The image I uploaded was rejected because it was under 300 DPI.
The DPI is just a number which has no relevance to a digital image. It relates only to printing and not the quality or resolution of the image itself.
If you change the number to 300 DPI in an editor, it should be accepted.
As you have Windows 10 and presumably use assistive technology to e.g. read screen dialogs, I suggest trying the following.
Install GIMP which is a free image editing application. GIMP is available at this webpage. I use GIMP myself.
Open your image in GIMP.
Now go to the menu option Image > Print Size. This will open a dialog box that let you set the DPI. There are two fields in the dialog labeled "X resolution" and "Y resolution" - you can ignore the other fields. Change the "X resolution" to 300 and the "Y resolution" will change automatically when you press TAB. Once done, press the OK button.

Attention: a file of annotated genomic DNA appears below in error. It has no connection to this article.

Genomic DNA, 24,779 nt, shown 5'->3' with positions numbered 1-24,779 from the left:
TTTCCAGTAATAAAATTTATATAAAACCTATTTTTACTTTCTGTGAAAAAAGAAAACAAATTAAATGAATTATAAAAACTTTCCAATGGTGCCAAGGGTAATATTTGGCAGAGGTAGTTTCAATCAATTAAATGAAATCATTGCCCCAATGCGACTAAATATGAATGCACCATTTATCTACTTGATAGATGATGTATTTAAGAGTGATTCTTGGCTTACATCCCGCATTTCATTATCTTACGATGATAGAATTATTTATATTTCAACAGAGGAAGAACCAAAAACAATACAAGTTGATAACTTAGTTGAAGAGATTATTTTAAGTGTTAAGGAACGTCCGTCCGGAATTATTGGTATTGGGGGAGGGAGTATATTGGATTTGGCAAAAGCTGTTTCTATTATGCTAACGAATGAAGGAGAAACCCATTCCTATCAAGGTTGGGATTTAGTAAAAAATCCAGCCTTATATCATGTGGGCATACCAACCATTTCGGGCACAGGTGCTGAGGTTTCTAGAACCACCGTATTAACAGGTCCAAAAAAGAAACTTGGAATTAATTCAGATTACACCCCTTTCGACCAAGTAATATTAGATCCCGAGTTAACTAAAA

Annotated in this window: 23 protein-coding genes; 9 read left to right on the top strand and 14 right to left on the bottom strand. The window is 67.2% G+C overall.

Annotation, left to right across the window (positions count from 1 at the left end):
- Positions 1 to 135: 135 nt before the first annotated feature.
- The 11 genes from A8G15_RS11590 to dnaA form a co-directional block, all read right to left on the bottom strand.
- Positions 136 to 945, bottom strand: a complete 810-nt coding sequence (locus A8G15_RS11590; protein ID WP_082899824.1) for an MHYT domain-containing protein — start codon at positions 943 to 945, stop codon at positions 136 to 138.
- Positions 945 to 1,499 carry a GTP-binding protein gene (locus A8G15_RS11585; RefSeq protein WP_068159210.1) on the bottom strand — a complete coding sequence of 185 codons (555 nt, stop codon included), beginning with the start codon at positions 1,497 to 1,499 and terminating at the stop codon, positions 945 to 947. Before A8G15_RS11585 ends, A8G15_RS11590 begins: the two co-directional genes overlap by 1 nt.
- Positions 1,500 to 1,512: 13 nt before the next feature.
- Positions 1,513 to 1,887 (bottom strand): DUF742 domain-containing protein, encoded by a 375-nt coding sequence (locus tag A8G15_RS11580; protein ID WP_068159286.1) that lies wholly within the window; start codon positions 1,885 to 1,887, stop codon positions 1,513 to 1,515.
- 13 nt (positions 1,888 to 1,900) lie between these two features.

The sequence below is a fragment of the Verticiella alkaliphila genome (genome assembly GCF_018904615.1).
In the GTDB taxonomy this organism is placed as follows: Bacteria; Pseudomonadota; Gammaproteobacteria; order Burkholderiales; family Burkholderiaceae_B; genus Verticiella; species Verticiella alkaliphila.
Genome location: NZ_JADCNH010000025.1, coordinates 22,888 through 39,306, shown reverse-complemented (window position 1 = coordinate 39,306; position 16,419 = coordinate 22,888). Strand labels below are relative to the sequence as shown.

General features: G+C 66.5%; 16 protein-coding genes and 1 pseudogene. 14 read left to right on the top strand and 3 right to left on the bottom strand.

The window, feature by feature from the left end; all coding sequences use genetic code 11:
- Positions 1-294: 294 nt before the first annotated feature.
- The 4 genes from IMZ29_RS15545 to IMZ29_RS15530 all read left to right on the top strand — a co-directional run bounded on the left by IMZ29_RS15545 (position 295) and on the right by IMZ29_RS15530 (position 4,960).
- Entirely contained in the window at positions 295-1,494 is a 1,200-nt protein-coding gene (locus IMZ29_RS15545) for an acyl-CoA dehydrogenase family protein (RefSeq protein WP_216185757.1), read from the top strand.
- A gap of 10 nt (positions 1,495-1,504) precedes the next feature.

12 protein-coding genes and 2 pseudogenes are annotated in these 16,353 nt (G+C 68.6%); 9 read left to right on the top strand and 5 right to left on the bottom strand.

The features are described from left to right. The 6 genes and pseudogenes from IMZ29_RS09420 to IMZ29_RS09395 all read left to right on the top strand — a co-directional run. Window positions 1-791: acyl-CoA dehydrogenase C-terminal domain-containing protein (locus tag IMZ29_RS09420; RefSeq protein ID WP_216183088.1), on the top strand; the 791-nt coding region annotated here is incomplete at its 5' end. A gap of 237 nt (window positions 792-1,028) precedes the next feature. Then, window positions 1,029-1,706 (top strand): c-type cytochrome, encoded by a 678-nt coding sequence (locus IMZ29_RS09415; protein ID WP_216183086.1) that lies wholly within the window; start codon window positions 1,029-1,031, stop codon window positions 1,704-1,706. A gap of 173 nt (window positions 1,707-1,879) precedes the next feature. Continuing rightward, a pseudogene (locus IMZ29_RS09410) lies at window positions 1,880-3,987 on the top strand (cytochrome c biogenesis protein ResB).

Now go to the menu option File > Export As and you can save the file under a new name. That saved file will have the DPI fields set at 300 DPI.
This works on my Linux setup, and should work the same on Windows 10.
I have tried to make the instructions as clear as possible given that you are blind, but get back to me (using comments) if there is a problem and I'll try and help.
As the OP asked for a command line option in Linux I can tell you the simplest way is to use ImageMagick.
You need to do this :
- convert input.jpg -units PixelsPerInch -density 300 output.jpg
With the filenames changed of course.
Note the "-units PixelsPerInch" option. This is absolutely essential or the file will be marked with an unidentified unit type and not render properly in print applications.
Note that I checked this very carefully using my own Linux setup and checked output rendered by Latex and the PixelsPerInch part is essential to get valid rendering. People sometimes leave this out and it seems to be a source of problems when they actually print the image.